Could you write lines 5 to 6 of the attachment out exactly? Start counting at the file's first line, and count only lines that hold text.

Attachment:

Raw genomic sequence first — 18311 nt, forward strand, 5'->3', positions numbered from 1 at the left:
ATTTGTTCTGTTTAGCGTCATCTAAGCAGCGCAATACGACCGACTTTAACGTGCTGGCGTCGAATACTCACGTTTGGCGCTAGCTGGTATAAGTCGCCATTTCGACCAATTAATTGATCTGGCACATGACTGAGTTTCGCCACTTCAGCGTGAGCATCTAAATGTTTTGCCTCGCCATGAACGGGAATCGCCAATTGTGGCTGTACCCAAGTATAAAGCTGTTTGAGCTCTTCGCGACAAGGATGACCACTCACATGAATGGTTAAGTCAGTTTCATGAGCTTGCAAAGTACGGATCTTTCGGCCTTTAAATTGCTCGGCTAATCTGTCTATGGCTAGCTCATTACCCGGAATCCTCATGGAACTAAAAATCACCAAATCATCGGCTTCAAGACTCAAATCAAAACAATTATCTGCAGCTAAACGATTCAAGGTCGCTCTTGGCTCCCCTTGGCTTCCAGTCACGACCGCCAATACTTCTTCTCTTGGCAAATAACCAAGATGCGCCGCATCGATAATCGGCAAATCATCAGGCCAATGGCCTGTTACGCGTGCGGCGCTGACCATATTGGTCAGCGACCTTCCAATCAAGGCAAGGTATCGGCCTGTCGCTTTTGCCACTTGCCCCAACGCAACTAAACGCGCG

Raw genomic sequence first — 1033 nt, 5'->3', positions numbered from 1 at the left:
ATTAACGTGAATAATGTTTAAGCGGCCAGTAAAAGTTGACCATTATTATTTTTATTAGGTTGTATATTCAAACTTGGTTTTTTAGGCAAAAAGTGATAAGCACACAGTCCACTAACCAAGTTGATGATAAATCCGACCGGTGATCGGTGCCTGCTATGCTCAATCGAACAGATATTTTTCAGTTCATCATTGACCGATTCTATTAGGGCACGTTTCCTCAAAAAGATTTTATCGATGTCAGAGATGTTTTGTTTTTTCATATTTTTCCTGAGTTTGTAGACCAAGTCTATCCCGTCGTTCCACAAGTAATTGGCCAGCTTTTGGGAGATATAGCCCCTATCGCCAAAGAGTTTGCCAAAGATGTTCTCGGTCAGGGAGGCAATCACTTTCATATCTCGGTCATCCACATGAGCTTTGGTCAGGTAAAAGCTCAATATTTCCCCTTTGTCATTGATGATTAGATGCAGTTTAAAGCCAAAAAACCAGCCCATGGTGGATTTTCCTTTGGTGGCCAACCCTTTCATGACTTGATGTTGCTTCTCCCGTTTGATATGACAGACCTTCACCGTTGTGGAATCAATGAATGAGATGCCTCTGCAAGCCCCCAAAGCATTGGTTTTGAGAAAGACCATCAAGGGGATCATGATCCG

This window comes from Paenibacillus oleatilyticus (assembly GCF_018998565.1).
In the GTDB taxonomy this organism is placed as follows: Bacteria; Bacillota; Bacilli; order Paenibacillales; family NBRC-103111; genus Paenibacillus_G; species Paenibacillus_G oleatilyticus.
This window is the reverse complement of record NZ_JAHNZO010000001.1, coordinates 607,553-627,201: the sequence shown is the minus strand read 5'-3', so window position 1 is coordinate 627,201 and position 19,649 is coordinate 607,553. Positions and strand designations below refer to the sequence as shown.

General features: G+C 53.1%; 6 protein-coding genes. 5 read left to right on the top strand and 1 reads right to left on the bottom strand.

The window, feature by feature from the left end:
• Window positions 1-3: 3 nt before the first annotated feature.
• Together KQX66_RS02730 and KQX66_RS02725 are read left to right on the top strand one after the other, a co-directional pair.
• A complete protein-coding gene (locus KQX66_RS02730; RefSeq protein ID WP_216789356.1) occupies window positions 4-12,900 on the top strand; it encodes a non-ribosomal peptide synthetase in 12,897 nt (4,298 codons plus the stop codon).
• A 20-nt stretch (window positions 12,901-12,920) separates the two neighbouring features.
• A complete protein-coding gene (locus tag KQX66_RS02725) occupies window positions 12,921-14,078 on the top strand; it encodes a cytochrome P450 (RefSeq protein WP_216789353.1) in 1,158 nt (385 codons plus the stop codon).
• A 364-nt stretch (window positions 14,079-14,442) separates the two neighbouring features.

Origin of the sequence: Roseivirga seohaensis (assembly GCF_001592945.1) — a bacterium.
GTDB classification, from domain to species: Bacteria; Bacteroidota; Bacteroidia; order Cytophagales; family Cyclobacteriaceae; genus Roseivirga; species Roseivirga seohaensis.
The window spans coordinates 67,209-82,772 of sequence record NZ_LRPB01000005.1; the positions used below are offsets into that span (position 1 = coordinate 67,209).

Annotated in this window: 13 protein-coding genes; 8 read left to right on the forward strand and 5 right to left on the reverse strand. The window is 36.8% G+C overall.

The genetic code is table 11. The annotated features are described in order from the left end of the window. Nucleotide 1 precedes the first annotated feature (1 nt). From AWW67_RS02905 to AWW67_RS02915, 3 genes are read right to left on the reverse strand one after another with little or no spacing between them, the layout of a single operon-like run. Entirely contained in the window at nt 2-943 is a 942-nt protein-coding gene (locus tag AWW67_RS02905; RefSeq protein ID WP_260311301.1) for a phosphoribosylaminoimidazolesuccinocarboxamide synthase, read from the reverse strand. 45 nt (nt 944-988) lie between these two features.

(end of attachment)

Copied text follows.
This window comes from Paenibacillus oleatilyticus (assembly GCF_018998565.1).
In the GTDB taxonomy this organism is placed as follows: Bacteria; Bacillota; Bacilli; order Paenibacillales; family NBRC-103111; genus Paenibacillus_G; species Paenibacillus_G oleatilyticus.